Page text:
That something new is Federal American Grill, which has the same vaguely colonial, early American tavern bent that's a trend in restaurant names from Houston (see: Liberty Kitchen, Frank's Americana Revival) to California (see: Township Kitchen Americana & Saloon in Los Angeles or Craftsman New American Tavern in San Diego) and elsewhere (see: Village Whiskey in Philadelphia or Longman & Eagle in Chicago).
These restaurants share other attributes aside from nomenclature, however. They usually feature menus with food that's called "fare," often of the "modern American" persuasion and typically with at least one burger and an assortment of updated comfort-food dishes. They also feature cocktails, craft beer, and a substantial whiskey or bourbon selection. Because at some point in our mutual culinary history, bourbon became synonymous with old-old-school American dining.
Federal American Grill will offer all these things, although it will also — smartly — keep some of Branch Water's popular dishes in place (bone marrow is staying, as is the smoked pork chop). Owner Matt Brice isn't fresh out of the gate, after all. He's run the popular Bistro des Amis in Rice Village for years. He'll be making the Branch Water space more relaxed, too, by adding more tables and TVs in the somewhat stiff bar area.
The dishes that are coming on the new menu follow that trend: bacon-wrapped shrimp and grits, truffle-laced macaroni and cheese, chicken pot pie. But Brice is determined to keep the service "old school," despite a more casual climate inside.
The press release for Federal American Grill promises that's not all, though. "Federal Grill will continue to offer an impressive array of artisan beer, boutique wines, American whiskeys and bourbons, and other spirits highlighting the restaurant's menu," it says as I grow wearier with each passing day reading the words "artisan" and "craft" and "boutique," although I'm often unsure of which other words to use or which other words could possibly replace them. Because it's not the words that I find tiresome but rather the frequency and imprecision with which they're used — and I'm a chief offender myself.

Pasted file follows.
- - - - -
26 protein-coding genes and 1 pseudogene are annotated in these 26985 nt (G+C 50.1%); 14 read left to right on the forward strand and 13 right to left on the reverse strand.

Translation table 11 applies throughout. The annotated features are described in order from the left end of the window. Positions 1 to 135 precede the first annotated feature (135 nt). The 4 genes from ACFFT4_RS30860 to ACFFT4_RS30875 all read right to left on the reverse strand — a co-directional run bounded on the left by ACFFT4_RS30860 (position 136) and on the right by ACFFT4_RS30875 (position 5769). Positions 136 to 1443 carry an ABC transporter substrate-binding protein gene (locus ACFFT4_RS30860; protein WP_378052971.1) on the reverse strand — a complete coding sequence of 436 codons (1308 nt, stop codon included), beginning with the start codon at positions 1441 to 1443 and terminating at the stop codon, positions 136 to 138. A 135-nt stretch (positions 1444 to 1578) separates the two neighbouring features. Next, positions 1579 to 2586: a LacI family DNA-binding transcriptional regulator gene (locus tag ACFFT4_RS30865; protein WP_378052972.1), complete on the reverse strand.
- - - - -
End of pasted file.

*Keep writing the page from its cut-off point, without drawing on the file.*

I'm not really complaining, though. I happen to like these types of cheeky Americana places for the most part, although I recognize that the novelty of paying a bit extra for fried chicken and raw oysters because they're served in a chic-rustic, catalog-perfect setting with my choice of local hooch will wear thin eventually. And when that time comes, we'll be full-tilt in the swing of some entirely new food movement.
Perhaps colonial Americana will be cast aside in favor of kitschy 1950s food, and we'll all be ordering Steak Diane and Cherries Jubilee with knowing smiles as chefs talk about re-creating their grandmothers' chicken à la king with heritage hens and hand-foraged mushrooms. We'll eat out of upcycled foil trays designed to mimic Swanson's frozen dinners, the compartments filled with artisanal Salisbury steak and fresh-picked peas. Oh, the giddy irony of it all.
Let Them Eat Cake